The Broadway Melody (1929) Director: Harry Beaumont
The Broadway Melody was the first sound film “talkie” to win the Academy Award for Best Picture and it was also the first musical to be released by MGM (Metro-Goldwyn-Mayer).
The film is hardly memorable except on two points: its novelty as the first “talkie” to win the highest Academy Award, and also its underlying skepticism toward the glitz and glamor of the Broadway allure. One is left to wonder if the character’s lives would have been better if they had stayed in their hometown.
It tells the story of two poor women, the “Mahoney sisters” from a small town who travel to New York to pursue their dream on Broadway. Hank and Queenie enter the city wide-eyed and quickly find their dreams dashed. Queenie becomes the favorite new girl on Broadway, and even Hank’s fiancee Eddie falls in love with her. Queenie and Hank’s duet is dashed by a young blond woman who sabotages their audition. Queenie is chosen to be a the central performer. Eventually Queenie is pursued by a wealthy philanthropist and sponsor of the theatre, until she realizes how possessive he is and she is rescued by Eddie. She and Eddie get married, straining the relationship between the sisters.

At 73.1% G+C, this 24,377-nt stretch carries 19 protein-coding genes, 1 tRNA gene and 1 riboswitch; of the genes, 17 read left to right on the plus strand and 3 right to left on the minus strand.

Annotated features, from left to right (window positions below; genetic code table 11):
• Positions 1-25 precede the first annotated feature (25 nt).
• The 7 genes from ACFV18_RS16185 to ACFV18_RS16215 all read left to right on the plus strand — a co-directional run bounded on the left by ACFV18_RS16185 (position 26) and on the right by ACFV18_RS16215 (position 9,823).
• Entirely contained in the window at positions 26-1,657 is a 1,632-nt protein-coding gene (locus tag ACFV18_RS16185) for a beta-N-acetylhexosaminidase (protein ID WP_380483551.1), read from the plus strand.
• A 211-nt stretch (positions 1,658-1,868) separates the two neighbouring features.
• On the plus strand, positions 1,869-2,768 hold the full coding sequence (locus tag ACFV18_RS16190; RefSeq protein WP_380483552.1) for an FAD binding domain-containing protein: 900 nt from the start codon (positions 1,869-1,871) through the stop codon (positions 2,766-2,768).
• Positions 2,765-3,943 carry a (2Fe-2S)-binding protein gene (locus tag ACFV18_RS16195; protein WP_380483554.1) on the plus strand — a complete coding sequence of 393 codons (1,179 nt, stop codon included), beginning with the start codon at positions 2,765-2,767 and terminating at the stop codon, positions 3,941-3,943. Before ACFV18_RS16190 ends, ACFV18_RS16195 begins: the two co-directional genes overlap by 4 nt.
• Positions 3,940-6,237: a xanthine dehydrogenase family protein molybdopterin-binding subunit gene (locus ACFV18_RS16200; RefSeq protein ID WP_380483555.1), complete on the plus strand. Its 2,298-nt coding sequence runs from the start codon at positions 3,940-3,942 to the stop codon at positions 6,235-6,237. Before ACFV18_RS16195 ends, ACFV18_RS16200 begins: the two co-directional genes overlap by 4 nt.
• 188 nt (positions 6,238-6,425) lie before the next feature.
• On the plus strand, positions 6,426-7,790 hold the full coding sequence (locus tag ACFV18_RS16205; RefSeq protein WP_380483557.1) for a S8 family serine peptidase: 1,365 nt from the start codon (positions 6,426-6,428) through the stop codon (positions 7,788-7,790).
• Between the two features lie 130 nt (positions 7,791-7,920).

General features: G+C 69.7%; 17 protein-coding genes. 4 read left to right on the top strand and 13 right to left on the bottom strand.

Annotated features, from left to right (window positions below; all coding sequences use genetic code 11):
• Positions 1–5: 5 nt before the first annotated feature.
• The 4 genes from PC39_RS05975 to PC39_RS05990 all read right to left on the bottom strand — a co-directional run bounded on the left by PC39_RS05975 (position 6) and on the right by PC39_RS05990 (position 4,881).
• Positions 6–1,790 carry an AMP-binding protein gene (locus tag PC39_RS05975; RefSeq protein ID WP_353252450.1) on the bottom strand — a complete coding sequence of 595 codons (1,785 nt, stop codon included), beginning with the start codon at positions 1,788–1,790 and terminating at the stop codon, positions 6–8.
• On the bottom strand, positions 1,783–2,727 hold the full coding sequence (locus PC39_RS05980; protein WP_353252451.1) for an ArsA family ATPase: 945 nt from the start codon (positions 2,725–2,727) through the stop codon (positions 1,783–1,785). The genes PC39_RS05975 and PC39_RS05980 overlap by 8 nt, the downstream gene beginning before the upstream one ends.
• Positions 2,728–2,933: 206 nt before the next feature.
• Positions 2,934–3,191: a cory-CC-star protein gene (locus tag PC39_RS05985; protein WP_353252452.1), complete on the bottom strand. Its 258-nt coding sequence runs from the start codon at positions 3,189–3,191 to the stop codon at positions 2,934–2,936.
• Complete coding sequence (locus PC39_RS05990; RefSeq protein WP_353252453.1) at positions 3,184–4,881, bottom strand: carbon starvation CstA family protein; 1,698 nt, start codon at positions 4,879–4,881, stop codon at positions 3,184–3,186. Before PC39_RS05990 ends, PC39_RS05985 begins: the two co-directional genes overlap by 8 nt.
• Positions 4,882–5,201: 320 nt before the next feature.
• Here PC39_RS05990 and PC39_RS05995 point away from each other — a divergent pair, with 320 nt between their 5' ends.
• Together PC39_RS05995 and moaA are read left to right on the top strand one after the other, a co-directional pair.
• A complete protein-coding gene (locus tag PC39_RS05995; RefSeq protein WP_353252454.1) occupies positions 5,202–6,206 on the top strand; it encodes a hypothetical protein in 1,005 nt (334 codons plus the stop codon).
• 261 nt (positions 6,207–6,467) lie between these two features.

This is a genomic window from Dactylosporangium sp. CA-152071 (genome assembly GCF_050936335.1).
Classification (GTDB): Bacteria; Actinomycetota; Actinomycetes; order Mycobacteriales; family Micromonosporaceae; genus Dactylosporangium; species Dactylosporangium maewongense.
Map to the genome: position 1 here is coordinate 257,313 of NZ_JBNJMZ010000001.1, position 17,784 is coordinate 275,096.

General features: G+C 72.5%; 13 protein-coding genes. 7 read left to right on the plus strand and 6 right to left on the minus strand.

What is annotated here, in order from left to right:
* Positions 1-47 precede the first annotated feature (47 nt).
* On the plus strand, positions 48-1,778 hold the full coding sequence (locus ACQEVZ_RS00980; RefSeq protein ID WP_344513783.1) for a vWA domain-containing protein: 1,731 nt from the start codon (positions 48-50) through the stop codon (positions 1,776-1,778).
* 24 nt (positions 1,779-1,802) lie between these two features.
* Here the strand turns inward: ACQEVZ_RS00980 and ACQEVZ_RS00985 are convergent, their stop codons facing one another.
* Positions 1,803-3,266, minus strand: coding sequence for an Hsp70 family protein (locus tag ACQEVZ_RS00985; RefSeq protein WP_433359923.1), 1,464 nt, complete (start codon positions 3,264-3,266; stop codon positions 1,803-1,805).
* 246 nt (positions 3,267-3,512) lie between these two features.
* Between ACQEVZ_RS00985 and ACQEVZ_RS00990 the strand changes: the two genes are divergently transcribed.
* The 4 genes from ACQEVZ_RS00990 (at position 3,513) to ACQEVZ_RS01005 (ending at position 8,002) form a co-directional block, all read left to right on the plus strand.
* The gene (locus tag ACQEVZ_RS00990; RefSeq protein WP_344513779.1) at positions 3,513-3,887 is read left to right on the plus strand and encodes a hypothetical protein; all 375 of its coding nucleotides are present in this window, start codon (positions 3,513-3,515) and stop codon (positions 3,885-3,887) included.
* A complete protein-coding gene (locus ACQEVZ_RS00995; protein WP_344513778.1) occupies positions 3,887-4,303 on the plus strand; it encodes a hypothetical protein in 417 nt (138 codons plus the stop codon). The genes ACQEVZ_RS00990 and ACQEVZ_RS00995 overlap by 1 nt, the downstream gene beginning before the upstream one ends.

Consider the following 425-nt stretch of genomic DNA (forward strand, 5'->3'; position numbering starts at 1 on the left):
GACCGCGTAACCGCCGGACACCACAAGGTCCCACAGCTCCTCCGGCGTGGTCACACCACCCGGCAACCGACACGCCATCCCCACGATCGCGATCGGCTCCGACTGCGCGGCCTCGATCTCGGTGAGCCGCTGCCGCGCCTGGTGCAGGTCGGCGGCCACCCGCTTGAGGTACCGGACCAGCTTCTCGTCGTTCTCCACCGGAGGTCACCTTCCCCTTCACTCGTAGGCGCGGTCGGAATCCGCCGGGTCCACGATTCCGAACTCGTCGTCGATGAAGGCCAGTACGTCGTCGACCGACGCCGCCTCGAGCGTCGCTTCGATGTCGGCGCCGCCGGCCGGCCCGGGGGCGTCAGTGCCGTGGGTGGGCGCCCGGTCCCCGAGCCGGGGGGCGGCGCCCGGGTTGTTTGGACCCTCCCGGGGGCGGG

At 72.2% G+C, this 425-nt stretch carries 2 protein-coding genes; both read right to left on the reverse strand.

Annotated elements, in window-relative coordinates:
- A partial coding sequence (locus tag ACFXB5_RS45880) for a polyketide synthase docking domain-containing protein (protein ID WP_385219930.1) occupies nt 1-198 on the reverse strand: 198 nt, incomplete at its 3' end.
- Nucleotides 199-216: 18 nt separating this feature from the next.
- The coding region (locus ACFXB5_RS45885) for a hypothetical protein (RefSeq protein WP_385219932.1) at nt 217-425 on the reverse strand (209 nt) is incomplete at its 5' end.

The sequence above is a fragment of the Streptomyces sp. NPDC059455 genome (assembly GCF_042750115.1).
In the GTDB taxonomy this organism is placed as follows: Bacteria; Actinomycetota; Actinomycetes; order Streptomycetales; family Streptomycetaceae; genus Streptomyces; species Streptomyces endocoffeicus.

In the end Queenie joins a duet performance with the young blond who initially sabotaged their original audition. The film closes with a distraught Hank at the train station as her younger sister has stolen her dreams and her fiancee.